Senior court official says China to continue death penalty reform

BEIJING - China's top court said it would study ways of further reducing the number of crimes punishable by death, in an effort to reform a segment of Chinese law widely criticised by international rights groups.

Activists say China uses capital punishment more than any other country, raising public concern of irreversible miscarriages of justice.

In October, the National People's Congress, China's parliament, began reviewing a policy to trim nine crimes from the list of offences subject to the death penalty. Those reforms have yet to be finalised. [ID:nL4N0SM0S9]

Hu Yunteng, a senior researcher at the Supreme People's Court, told a meeting of academics on Saturday that China would deepen death penalty reform.

"[Officials] must thoroughly study how to reduce death penalty crimes, and progressively limit and reduce the scope of the use of the death penalty," the People's Court Daily on Sunday cited Hu as saying.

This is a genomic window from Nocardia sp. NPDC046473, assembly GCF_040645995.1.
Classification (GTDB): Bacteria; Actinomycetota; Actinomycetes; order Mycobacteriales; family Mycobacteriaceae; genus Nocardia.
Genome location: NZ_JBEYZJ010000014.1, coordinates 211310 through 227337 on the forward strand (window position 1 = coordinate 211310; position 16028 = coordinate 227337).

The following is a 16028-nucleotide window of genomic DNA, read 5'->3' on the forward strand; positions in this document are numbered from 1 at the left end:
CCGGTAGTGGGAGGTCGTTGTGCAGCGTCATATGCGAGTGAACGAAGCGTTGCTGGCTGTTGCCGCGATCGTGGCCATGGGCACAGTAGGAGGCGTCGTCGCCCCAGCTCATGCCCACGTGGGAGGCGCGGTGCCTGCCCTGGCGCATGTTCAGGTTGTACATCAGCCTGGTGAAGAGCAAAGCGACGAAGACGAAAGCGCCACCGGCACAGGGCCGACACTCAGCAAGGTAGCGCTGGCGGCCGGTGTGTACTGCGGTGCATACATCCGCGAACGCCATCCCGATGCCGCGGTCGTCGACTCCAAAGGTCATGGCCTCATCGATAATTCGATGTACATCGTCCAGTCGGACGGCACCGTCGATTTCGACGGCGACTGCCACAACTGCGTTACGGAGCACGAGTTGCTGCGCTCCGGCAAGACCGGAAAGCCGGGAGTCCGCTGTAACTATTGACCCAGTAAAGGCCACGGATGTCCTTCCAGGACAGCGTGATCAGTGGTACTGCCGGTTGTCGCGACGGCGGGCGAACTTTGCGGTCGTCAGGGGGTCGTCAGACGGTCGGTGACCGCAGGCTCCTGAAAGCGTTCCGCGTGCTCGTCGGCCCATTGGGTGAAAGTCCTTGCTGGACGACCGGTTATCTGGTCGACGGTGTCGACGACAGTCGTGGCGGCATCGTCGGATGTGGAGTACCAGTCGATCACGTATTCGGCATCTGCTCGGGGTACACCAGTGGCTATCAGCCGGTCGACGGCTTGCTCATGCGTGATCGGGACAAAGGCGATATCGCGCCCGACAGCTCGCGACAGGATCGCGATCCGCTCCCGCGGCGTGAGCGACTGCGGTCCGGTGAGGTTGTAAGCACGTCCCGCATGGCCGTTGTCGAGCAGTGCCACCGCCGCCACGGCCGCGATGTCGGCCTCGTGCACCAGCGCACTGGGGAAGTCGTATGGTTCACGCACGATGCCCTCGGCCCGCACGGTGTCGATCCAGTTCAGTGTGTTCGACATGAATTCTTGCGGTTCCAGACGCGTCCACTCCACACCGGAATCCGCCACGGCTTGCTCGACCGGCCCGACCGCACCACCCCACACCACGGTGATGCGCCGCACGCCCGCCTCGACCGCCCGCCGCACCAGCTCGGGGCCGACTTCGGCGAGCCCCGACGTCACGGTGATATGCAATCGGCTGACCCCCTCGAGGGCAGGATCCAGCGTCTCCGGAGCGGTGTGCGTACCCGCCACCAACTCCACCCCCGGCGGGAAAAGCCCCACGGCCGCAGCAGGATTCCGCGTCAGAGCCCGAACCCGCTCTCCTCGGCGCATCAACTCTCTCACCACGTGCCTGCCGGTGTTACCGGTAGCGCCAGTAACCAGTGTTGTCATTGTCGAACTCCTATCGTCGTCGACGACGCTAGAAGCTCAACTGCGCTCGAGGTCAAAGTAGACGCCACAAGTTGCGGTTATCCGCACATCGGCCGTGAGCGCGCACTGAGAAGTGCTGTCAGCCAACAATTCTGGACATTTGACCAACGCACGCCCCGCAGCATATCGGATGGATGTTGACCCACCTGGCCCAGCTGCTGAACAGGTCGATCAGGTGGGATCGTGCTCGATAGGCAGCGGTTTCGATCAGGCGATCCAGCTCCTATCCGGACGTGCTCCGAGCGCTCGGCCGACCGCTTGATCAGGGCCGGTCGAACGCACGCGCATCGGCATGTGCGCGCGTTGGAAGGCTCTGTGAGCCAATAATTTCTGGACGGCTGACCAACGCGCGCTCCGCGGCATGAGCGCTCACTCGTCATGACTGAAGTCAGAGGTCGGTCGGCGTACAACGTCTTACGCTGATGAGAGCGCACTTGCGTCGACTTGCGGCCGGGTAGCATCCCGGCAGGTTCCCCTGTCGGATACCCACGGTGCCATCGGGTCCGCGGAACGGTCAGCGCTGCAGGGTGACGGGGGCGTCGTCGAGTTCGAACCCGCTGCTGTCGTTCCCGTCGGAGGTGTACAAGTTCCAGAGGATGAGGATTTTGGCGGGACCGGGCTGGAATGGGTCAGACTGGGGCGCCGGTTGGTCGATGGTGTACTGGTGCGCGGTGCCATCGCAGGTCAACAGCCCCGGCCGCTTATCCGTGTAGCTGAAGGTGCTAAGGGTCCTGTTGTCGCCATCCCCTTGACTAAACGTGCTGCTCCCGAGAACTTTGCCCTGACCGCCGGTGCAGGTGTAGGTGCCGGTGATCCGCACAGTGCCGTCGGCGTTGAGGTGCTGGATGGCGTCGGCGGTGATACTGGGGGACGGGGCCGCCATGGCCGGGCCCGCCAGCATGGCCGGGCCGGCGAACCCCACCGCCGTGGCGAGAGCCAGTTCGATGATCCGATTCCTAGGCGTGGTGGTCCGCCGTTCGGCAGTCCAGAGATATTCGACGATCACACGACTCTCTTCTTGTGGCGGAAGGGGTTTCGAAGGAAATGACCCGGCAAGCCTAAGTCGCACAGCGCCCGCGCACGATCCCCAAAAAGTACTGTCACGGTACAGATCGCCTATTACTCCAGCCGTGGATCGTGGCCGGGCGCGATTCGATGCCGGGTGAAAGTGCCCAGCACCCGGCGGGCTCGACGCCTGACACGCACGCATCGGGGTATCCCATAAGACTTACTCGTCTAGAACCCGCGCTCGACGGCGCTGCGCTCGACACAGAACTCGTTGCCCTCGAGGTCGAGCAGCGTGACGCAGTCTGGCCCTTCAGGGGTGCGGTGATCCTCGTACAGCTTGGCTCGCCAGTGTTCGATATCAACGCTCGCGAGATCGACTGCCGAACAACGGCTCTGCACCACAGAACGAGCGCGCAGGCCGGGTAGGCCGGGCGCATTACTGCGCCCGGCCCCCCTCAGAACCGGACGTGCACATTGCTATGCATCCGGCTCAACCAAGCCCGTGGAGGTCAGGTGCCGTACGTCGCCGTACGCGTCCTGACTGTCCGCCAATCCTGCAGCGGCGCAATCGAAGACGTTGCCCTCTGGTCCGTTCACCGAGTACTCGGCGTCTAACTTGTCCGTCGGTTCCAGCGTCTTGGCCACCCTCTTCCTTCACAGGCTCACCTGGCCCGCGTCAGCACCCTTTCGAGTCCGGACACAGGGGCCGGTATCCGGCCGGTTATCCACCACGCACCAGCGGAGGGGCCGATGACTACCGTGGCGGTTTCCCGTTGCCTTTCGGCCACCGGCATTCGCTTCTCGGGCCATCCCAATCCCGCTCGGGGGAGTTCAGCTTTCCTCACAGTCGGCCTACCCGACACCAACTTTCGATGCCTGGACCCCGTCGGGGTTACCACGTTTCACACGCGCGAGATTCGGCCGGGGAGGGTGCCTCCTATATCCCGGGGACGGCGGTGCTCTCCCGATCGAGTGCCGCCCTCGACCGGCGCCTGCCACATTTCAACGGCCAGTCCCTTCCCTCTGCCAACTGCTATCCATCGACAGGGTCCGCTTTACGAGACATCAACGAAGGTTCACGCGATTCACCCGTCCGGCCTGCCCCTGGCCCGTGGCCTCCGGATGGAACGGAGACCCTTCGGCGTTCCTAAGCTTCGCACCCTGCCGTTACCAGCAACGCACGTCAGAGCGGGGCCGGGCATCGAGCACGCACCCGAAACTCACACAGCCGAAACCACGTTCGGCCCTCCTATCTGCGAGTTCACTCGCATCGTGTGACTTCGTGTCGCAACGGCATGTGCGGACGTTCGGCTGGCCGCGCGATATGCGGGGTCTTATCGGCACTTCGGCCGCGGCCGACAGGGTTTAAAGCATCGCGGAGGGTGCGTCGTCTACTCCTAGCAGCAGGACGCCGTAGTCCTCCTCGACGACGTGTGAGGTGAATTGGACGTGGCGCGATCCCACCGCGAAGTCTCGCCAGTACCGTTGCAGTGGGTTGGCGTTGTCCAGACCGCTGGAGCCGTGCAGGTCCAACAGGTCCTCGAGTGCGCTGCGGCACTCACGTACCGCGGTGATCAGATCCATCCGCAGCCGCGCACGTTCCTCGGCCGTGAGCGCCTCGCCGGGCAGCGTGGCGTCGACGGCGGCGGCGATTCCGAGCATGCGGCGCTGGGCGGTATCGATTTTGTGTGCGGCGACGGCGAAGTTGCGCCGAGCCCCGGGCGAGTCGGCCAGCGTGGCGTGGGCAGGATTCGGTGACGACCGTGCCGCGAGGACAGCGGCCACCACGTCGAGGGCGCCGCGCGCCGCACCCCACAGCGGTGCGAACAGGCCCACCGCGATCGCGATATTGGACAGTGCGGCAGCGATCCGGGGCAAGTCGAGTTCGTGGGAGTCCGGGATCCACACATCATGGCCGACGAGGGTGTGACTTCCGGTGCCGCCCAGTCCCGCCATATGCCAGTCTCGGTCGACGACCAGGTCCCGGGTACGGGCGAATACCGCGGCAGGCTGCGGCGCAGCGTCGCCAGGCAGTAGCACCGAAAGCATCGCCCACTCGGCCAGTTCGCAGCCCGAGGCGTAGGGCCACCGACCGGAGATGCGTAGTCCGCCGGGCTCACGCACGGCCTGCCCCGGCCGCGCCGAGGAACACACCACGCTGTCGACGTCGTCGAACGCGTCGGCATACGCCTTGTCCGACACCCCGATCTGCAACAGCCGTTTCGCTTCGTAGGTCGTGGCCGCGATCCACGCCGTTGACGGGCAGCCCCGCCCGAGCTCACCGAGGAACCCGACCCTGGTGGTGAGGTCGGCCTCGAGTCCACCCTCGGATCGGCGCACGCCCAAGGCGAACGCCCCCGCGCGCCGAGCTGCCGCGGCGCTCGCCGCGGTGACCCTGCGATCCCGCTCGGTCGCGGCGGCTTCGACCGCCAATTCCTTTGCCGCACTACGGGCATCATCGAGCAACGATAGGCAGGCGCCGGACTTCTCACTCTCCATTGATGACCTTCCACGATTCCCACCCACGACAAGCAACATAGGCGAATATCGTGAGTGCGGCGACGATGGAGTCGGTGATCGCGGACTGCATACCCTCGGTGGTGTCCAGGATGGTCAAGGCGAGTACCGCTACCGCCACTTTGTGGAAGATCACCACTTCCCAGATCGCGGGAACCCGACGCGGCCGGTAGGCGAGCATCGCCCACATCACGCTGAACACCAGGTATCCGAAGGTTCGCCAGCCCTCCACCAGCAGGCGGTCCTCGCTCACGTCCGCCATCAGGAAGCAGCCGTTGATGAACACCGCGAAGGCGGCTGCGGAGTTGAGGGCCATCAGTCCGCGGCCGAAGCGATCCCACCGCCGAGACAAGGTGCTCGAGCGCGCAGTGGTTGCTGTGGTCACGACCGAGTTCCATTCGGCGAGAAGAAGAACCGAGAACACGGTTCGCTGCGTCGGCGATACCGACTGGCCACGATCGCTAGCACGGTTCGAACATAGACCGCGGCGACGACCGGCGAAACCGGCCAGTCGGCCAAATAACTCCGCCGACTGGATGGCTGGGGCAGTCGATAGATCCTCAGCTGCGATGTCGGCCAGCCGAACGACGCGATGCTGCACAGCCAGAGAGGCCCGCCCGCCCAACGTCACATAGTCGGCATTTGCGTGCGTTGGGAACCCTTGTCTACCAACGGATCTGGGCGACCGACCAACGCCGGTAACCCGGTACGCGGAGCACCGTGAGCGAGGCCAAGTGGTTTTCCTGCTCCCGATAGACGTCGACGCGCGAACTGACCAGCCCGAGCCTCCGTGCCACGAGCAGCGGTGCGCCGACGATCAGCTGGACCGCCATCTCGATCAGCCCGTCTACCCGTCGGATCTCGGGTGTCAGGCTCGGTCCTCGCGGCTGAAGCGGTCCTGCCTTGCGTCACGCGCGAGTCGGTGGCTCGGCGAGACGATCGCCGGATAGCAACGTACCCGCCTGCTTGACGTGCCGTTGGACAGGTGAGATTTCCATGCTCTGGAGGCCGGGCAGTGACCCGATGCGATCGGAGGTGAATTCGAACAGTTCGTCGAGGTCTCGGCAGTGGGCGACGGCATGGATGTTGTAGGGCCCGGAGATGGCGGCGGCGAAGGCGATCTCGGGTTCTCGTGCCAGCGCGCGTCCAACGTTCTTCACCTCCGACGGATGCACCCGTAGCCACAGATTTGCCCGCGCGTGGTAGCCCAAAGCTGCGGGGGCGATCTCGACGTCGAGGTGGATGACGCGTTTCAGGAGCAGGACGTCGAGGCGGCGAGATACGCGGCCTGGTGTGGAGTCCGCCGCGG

The use of the death penalty must be "100 per cent accurate and guard against any false or unjust charges", Hu said, adding that the role of lawyers must be ensured and the human rights of defendants respected.

Officials have previously said China would review the use of the death penalty, which applies to 55 offences, including fraud and illegal money-lending.

China guards the number of people executed every year as state secrets.

The San Francisco-based Dui Hua Foundation, which seeks the release of political prisoners in China, estimated that 2,400 people were executed in 2013. By comparison, 39 people were executed in 2013 in the United States, according to the Death Penalty Information Center.

Last week, state media said a court in Inner Mongolia would reconsider a 1996 rape and murder case which may have led to the execution of the wrong man.

Huugjilt, 18 at the time, was put to death a month after being sentenced, the official Xinhua news agency said. Years after his execution, another man confessed to the murder.

The ruling Communist Party, worried about rising social unrest and anger over land grabs, corruption and pollution, has vowed to carry out legal reforms.

Experts, however, have said the reduction in death penalty crimes is not expected to greatly lower the number of executions per year.